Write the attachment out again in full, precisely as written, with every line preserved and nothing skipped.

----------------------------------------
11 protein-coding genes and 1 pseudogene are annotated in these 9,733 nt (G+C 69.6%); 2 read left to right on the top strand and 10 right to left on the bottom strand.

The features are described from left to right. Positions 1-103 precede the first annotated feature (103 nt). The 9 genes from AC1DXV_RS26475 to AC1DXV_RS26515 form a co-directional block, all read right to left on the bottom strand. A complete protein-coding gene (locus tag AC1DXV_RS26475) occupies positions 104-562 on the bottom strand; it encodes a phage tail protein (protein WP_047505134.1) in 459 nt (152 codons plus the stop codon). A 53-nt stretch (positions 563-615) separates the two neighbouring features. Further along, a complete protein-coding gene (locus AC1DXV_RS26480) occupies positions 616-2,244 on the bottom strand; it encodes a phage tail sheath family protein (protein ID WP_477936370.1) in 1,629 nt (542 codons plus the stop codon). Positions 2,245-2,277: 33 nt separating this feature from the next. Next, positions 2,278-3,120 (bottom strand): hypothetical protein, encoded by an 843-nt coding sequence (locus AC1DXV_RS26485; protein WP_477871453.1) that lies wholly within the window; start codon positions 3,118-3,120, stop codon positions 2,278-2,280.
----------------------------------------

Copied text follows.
11 protein-coding genes and 1 pseudogene are annotated in these 9,733 nt (G+C 69.6%); 2 read left to right on the top strand and 10 right to left on the bottom strand.

The features are described from left to right. Positions 1-103 precede the first annotated feature (103 nt). The 9 genes from AC1DXV_RS26475 to AC1DXV_RS26515 form a co-directional block, all read right to left on the bottom strand. A complete protein-coding gene (locus tag AC1DXV_RS26475) occupies positions 104-562 on the bottom strand; it encodes a phage tail protein (protein WP_047505134.1) in 459 nt (152 codons plus the stop codon). A 53-nt stretch (positions 563-615) separates the two neighbouring features. Further along, a complete protein-coding gene (locus AC1DXV_RS26480) occupies positions 616-2,244 on the bottom strand; it encodes a phage tail sheath family protein (protein ID WP_477936370.1) in 1,629 nt (542 codons plus the stop codon). Positions 2,245-2,277: 33 nt separating this feature from the next. Next, positions 2,278-3,120 (bottom strand): hypothetical protein, encoded by an 843-nt coding sequence (locus AC1DXV_RS26485; protein WP_477871453.1) that lies wholly within the window; start codon positions 3,118-3,120, stop codon positions 2,278-2,280.